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Bamboo Fiber- A new Trend in Eco-Friendly Clothing

By Anny on December 17th, 2012

All of us are familiar with bamboo- the tall shoots that decorate parks and gardens. Bamboo is actually a type of reed or grass and is known to grow fast,  requires very less water and often grows in bunches. Bamboo is widely used in handicrafts, agricultural implements, housing needs and in the manufacture of paper. Bamboo can also be used to generate a fiber which can be used for clothing needs.

Momo bamboo is a very coon variety of bamboo which is native to China, and is most suitable for obtaining fiber for clothing needs. The process involves using the bamboo leaves and the tender insides of the shoot to produce cellulose, which is then converted into fiber.

 

Bamboo sustains harsh weather conditions, and can also grow with litter irrigation. It’s a type of grass and would grow again if cut. In fact, some reaches indicate that the yield is much better in case of regular harvesting by cutting the top portion of the shoot. Bamboo also grows very fast, and in some cases has a yield in 8-10 weeks. Natural bamboo doesn’t require any fertilizers or manure. Many varieties of bamboo contain a natural antimicrobial agent which itself insulates the plant against common infections. All the above properties of bamboo have made it a very economically viable cash crop, and its being extensively cultivated even in regions with less rainfall. This makes it one good crop alternative in semi-arid areas, where water supply is scarce. Cultivation of bamboo not only gives an alternate fiber for our uses, but also provides a source of livelihood for farmers. It requires little care and maintenance and gives a yield many times more than cotton.

Let us look at the advantages of bamboo fibers:

1)      It has natural antibacterial properties which also make the plant resistant to common infections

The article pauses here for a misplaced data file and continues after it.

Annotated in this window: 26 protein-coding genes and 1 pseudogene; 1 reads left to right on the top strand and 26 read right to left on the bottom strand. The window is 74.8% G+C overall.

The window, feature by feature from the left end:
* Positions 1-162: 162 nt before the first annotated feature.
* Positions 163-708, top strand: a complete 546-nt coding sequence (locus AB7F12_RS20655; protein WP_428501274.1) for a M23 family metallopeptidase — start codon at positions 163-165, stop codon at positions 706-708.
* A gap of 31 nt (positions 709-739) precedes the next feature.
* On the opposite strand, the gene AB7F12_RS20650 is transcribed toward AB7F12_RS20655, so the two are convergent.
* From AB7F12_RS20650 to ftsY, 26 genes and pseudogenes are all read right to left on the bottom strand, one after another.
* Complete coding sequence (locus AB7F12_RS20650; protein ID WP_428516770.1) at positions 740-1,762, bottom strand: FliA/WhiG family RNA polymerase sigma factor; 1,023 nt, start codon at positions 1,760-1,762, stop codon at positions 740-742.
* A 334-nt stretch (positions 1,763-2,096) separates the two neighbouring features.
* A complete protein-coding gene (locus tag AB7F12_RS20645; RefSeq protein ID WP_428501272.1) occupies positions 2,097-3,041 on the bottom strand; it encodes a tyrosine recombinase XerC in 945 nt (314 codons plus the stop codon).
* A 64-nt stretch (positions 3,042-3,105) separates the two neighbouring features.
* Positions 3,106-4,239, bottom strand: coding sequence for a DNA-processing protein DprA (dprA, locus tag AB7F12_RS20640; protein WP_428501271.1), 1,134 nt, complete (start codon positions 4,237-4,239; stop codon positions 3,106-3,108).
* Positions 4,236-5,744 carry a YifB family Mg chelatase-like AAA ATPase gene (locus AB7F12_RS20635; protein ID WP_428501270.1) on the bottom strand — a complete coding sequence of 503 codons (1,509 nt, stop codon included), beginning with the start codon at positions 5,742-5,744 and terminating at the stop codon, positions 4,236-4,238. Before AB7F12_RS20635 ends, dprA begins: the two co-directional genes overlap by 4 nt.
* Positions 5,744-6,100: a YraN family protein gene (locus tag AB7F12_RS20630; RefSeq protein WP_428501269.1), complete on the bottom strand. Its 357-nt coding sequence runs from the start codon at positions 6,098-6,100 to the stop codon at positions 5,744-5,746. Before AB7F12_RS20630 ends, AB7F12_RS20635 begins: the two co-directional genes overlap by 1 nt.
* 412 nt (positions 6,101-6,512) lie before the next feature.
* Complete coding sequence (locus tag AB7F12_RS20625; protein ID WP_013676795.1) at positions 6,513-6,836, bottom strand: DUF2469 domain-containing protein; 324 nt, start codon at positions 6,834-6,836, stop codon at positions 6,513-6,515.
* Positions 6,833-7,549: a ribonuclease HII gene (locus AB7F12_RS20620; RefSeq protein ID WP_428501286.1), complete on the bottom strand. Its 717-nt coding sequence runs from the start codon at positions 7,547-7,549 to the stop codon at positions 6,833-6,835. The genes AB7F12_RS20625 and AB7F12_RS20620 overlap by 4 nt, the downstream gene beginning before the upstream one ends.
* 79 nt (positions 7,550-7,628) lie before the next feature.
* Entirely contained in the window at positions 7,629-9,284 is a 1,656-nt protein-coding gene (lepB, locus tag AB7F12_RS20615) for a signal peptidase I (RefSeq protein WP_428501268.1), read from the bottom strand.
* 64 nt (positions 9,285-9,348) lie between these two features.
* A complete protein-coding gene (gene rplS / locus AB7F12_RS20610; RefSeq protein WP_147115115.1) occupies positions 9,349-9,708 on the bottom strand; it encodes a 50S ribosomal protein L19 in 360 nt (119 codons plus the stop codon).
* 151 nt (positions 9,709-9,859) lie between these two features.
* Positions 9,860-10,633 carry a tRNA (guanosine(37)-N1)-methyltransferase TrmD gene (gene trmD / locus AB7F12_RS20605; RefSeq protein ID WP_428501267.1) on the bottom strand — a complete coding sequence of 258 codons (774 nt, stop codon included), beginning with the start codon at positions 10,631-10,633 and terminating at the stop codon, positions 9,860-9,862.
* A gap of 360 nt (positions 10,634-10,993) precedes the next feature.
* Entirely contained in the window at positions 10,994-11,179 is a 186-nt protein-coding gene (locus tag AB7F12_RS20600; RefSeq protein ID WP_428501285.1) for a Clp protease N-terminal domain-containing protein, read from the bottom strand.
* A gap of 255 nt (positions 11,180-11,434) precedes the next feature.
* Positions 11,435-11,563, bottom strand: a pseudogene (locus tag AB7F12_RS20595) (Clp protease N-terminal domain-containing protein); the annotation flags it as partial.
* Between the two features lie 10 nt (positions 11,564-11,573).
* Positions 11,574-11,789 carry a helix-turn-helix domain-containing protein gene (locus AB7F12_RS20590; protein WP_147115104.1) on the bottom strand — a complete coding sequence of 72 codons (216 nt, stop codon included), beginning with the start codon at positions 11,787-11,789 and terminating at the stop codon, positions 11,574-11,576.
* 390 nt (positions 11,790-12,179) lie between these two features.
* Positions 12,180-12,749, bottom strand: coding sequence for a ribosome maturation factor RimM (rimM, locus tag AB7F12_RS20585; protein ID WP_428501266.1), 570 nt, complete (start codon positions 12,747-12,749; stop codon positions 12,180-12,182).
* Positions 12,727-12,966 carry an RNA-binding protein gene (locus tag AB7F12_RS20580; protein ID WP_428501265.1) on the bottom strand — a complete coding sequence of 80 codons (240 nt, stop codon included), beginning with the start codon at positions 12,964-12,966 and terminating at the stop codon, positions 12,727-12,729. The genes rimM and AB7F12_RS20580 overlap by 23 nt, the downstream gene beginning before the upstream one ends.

2)      Its natural and biodegradable.

3)      Using bamboo fiber provides a living to bamboo cultivators, who often are from poor and arid regions, and cannot cultivate other cash crops.

4)      Bamboo fiber has a lot of tiny free spaces which allow the fabric to absorb moisture easily and also support ventilation. This makes clothing from bamboo fibers very cool, and non-sticky. On a broader viewpoint this makes them less allergenic, and more suited for the sensitive skin types.

5)      Its strong and at the same time can be easily spun. Often bamboo fiber is used as a whole, or is used in combination with other fibers such as cotton, hemp silk etc to give a blended fiber.

 

Most of bamboo fiber is cultivated and processed in China, with a Chinese firm Hebei Jigao Chemical Fiber Company holding a patent for a widely used form of bamboo fiber processing.

This fiber is now being used for many clothing needs, and is slowly forming an alternative to other plant and synthetic fibers.  Litrax AG, Switzerland has developed an environmentally safe technology while processing the bamboo into fiber and retaining all its inherent qualities.  This technology is one of the path breaking innovations in use of natural fibers by making their synthesis totally environmentally safe, and without the use of harmful chemical widely used in fabric manufacturing.

 

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